Kandle Shares Summer-Ready “No Good” | New LP ‘Set The Fire’ Out May 28

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As JUNO-nominated artist Kandle Osborne creates sparks ahead of her new album, Set The Fire (out on May 28), she reflects on the beginning of the process with her single, “No Good.” Recorded just before the pandemic took hold of the world, Kandle gathered around a mic with her musical cohort “The Wiccs” to create a timeless piece with heartfelt and cheeky lyrics of self-realization through a filter of brass arrangements, 60s flavour, and groove-centric rhythms for a fresh summer jam. In addition, Kandle kicks off her Garden Sessions with the song – an open-air series with Kandle, Debra-Jean Creelman and Kendel Carson performing acoustic renditions of Set The Fire’s standout tunes.

Listen to “No Good” | Watch “No Good
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Kandle says: “I wanted to give a sassy upbeat delivery as a stark contrast to a song which is otherwise a gloomy autobiographical portrayal of feeling like an unlovable mess. On March 10th of 2020 before going into studio quarantine with only my Producer & Engineers, I had the foresight to grab my fellow musical mystical sisters “The Wiccs” (Louise Burns, Kendel Carson, Debra-Jean Creelman) to sing around one mic as an homage to our favorite 60’s girl groups a la the Supremes, the Shangri-Las & The Ronettes. This is forever marked as the anthem to the last day of freedom, where we could eat the mic, share a whiskey sour and warm embrace without fear.”

“No Good” is the album’s fourth single that follows “Misty Morning,” released last month. From being penned on a napkin while abroad to a Vancouver studio, “Misty Morning” is a sonic journey that echoes soulful vulnerability and an honest reflection of realizing true love.

For the album visuals, Kandle has been teaming up with longtime collaborator, Director Brandon William Fletcher, who was behind the visual for her single “Honey Trap,” a sweet-but-fierce tune about breaking free from a sticky power struggle and the awakenings that follow. Featuring actor Keenan Tracey (Bates Motel, The 100), the video for “Honey Trap” sees Kandle and her new band of besties, The Wiccs (Louise Burns, Kendel Carson and Tess Ananda), and reminds us of the powerful impact of reclaiming your independence on and off the stage.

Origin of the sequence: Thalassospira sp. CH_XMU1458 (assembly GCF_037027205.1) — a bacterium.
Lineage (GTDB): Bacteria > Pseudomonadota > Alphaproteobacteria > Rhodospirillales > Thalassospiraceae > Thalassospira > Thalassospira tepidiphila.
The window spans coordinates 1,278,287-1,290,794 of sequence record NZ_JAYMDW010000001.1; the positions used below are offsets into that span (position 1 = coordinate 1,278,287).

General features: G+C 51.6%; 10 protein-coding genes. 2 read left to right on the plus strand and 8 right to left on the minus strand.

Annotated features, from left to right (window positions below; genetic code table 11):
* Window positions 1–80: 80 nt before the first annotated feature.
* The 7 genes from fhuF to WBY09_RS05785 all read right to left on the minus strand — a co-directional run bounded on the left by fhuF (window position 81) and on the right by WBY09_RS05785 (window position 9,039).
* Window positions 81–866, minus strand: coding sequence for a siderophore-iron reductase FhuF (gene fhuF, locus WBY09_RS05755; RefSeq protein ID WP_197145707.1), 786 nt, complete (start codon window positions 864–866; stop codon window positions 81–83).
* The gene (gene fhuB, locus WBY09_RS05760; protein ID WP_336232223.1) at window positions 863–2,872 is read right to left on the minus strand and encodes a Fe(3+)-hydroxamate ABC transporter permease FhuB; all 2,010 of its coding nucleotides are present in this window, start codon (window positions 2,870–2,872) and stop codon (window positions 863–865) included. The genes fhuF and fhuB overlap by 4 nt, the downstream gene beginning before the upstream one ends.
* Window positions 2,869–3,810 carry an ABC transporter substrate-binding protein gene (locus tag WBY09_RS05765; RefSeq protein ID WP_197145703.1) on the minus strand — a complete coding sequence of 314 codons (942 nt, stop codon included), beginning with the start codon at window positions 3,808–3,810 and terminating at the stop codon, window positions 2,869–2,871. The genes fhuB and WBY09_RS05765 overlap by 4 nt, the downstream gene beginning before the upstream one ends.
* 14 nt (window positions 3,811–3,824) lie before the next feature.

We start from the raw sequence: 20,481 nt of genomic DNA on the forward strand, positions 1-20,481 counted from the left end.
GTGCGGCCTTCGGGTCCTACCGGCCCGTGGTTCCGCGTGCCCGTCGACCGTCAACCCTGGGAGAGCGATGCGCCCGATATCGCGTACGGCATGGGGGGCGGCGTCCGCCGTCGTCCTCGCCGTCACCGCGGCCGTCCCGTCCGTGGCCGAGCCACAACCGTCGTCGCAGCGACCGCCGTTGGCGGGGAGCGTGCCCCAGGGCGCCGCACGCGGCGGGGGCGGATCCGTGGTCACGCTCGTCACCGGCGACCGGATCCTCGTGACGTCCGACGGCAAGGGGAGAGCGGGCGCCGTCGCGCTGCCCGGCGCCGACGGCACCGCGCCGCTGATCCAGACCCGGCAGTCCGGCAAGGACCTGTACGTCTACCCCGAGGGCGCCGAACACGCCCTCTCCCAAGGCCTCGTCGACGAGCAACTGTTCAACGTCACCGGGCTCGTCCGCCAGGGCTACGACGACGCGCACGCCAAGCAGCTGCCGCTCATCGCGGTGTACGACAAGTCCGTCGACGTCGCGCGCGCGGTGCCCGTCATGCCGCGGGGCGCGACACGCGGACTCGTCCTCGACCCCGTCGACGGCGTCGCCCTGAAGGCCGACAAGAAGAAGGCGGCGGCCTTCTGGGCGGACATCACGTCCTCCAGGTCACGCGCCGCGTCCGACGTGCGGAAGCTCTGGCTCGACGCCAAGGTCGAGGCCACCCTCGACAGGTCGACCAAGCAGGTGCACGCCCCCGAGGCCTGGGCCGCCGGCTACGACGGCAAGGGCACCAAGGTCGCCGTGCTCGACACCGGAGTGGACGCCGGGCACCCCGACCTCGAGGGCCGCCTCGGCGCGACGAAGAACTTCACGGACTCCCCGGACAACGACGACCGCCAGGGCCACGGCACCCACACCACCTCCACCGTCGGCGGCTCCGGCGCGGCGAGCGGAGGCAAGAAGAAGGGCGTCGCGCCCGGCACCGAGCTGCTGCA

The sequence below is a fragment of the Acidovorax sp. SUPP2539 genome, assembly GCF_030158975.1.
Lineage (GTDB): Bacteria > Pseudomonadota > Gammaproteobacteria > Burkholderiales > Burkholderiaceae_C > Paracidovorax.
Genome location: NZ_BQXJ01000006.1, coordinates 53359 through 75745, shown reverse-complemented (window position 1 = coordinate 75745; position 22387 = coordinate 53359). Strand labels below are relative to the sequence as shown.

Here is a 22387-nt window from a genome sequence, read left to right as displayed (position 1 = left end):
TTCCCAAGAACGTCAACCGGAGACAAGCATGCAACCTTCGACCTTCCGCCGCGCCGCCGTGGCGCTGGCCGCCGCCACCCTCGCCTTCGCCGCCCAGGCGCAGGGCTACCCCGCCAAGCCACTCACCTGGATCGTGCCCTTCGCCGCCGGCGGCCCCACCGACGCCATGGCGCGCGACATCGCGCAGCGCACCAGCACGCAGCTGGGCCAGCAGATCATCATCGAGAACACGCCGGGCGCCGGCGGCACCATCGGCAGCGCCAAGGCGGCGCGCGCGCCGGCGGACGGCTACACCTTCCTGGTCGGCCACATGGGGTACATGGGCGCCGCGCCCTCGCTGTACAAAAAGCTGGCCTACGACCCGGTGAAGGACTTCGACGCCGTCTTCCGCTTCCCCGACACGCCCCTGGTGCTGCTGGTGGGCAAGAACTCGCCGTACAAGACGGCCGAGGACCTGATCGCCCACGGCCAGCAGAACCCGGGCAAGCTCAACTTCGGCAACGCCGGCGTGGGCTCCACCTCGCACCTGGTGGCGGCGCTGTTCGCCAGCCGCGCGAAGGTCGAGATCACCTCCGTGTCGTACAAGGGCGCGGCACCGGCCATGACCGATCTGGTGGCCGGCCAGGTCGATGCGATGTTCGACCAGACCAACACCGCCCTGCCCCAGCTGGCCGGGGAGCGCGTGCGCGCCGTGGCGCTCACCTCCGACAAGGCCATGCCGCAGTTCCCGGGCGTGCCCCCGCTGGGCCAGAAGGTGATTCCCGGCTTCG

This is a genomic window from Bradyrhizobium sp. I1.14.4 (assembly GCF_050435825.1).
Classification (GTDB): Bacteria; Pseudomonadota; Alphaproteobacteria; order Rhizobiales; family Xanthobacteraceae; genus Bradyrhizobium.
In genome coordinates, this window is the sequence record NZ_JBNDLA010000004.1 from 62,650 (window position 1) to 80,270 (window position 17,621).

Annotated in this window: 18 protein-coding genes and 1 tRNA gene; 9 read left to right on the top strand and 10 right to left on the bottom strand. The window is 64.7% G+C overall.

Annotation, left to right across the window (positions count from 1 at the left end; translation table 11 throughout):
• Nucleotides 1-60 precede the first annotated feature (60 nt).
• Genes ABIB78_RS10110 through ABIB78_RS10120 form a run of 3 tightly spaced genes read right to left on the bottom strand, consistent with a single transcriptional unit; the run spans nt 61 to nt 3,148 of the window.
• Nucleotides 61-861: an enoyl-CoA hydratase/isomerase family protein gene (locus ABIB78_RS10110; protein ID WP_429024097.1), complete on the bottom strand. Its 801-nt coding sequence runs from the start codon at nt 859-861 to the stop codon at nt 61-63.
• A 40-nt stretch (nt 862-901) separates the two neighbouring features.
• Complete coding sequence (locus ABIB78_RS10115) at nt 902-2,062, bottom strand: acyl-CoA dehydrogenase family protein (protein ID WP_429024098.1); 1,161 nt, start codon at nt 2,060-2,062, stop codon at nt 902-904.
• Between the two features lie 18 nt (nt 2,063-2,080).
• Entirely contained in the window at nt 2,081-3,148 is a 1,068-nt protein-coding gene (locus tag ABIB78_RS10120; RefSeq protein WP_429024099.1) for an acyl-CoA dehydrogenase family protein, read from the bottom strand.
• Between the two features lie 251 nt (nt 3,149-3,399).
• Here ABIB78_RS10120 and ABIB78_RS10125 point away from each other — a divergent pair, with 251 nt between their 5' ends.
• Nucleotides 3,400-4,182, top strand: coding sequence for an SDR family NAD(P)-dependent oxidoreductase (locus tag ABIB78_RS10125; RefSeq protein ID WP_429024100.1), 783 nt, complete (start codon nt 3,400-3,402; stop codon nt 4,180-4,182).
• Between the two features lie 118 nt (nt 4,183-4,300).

Last week, Kandle was nominated for a 2021 Prism Prize for Set The Fire first single, “Lock and Load,” (her second nomination for the award following “Not Up To Me“). The song received an earlier nod for a Canadian Independent Video Award in 2020.

Once again, Kandle stands out from the pack and shows us that nobody sounds quite like her. Back with a fresh full-length album, Set The Fire, she seamlessly marries her adoration for the 60s girl group soul and the 90’s rock she grew up on. The tracks buzz with a retro feel but the dark, no holds barred songwriting is what we’ve come to love from Kandle. Tales of toxicity, manipulation, and heartbreak are delivered with stark, striking honesty over a captivating array of sonic influences. Sparkling piano, distorted guitars, dynamic horns and doo-wop backups make you (almost) forget you’re deep-diving into her darkest secrets.

Kandle’s mastery of music comes as no surprise, having collaborated with some of Canada’s finest songwriters, including Sam Roberts, Coeur de pirate, Peter Dremanis (July Talk) and Devon Portielje (Half Moon Run), in her impressive career to date — which also includes a Video of the Year JUNO nomination. Kandle also starred in Jack White’s 2018 video for “Corporation“, and her music was recently featured in Netflix’s, Tiny Pretty Things. Growing up in the music industry as the daughter of Canadian rock royalty Neil Osborne of 54-40 has provided Kandle’s artistry with a unique insight. She brings a seasoned performance to every line and every word, channeling over a decade of touring the globe into music that’s familiar yet undeniably her own.

With strong influences from the fierce female greats of a bygone era (Nancy Sinatra, Billie Holiday and Shirley Bassey, to name a few), Kandle writes and sings exclusively with her heart; something so often void in the modern era of overproduced perfection. She sings honest and raw, vulnerable yet empowered, never afraid to pen even life’s heaviest moments. This is an artist at her most empowered and authentic – an artist who by sharing her own story of healing, can help us all do the same.

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